“I even saw them holding hands,” Harpootlian said. “[South Carolina Law Enforcement] SLED has Alex’s phone and Maggie’s phone. Don’t you think if they were splitting up and talking divorce there’d be more proof of it by now?”
The family member also said that while he liked Alex and Maggie, there was “no question” that they “ran the town.”
“They own the police, they could always do whatever they wanted,” the family member told The Post. “There was no fear of consequences or repercussions to anything they did. If I owned the police in my town, I might do more myself!”
The Murdaughs’ control of Hampton County and the surrounding regions began after Alex’s great-grandfather, Randolph Murdaugh Sr., started the family law firm in 1910 and later became the local prosecutor without giving up his original business. His son was elected to take his place in 1940. And Randolph Murdaugh III, Alex’s father, was the solicitor until 2005 when Duffie Stone, a Murdaugh ally, was elected to the position.
But since the murders, Maggie’s widower has fallen so far from grace that the power and entitlement locals say he’s enjoyed since birth has all but evaporated.
Alex, 53, who’s currently being held, reportedly in a type of separate solitary confinement at the Richland County Detention Center, has been arrested twice. He is facing a dizzying array of charges stemming from an alleged murder-for-hire plot and an alleged scheme to steal millions from the sons of Gloria Satterfield — his family’s deceased housekeeper who died after a fall at the Murdaugh home — as well as being implicated in several lawsuits involving stolen funds from the Murdaugh family law firm.
Alex allegedly found the bodies of Maggie and Paul at the lodge, called Moselle, at around 10 p.m. on June 7. The victims were shot multiple times, the coroner said, reportedly with a semi-automatic assault rifle and a shotgun. He ruled the deaths a double homicide.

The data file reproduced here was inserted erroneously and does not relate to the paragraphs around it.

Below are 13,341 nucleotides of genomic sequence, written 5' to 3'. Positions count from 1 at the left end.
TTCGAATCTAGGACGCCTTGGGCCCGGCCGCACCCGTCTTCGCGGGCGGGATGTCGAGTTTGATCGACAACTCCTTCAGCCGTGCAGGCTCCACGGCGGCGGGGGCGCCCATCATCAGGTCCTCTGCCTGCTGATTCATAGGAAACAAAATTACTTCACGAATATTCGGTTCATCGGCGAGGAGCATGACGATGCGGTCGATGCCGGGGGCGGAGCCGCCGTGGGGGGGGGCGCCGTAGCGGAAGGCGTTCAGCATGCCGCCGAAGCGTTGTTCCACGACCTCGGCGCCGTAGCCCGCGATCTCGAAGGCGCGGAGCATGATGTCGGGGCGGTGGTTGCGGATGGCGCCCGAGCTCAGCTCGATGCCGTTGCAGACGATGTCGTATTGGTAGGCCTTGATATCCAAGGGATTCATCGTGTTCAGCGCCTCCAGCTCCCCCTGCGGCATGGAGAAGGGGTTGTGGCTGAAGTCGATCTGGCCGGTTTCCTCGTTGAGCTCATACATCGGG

Alex’s lawyer, Jim Griffin, admitted last month last month that his client — called “Alec” by everyone in South Carolina — has been considered a “person of interest” in the double murders since day one. But the tight-lipped cops at SLED have said and leaked very little since June 7.
While some blame SLED for being in too deep with the Murdaugh empire and possibly protecting Alex, one former longtime South Carolina lawmaker familiar with the state’s inbred judicial system said that SLED chief Mark Keel is a “straight arrow” who wants to have an airtight case before he names a suspect.
“He knows he’s up against the good ole boys who will bury him if gets the tiniest thing wrong,” the source told The Post. “He’s not dropping anything until he’s absolutely sure.”
Meanwhile, surviving Murdaugh son Buster, who has still not spoken publicly, was seen in September at the family home in Edisto Beach, SC, and was reportedly spotted at The Venetian casino in Las Vegas last month. A Murdaugh family source told The Post Buster has been hiding out a lot of the time with Maggie’s only sibling, her older — and even richer — sister Marian Proctor in Charleston.
For now, Maggie’s shell-shocked relatives and friends in rural Hampton and Colleton counties, where the Murdaugh legal dynasty reigned supreme for more than 100 years, have drawn the wagons tightly around her memory.
“She just had no real say in that family,” the local resident said. “It was Alec and Randy and the grandfather who had all the power so Maggie just focused on her boys. I don’t think she had a way out.”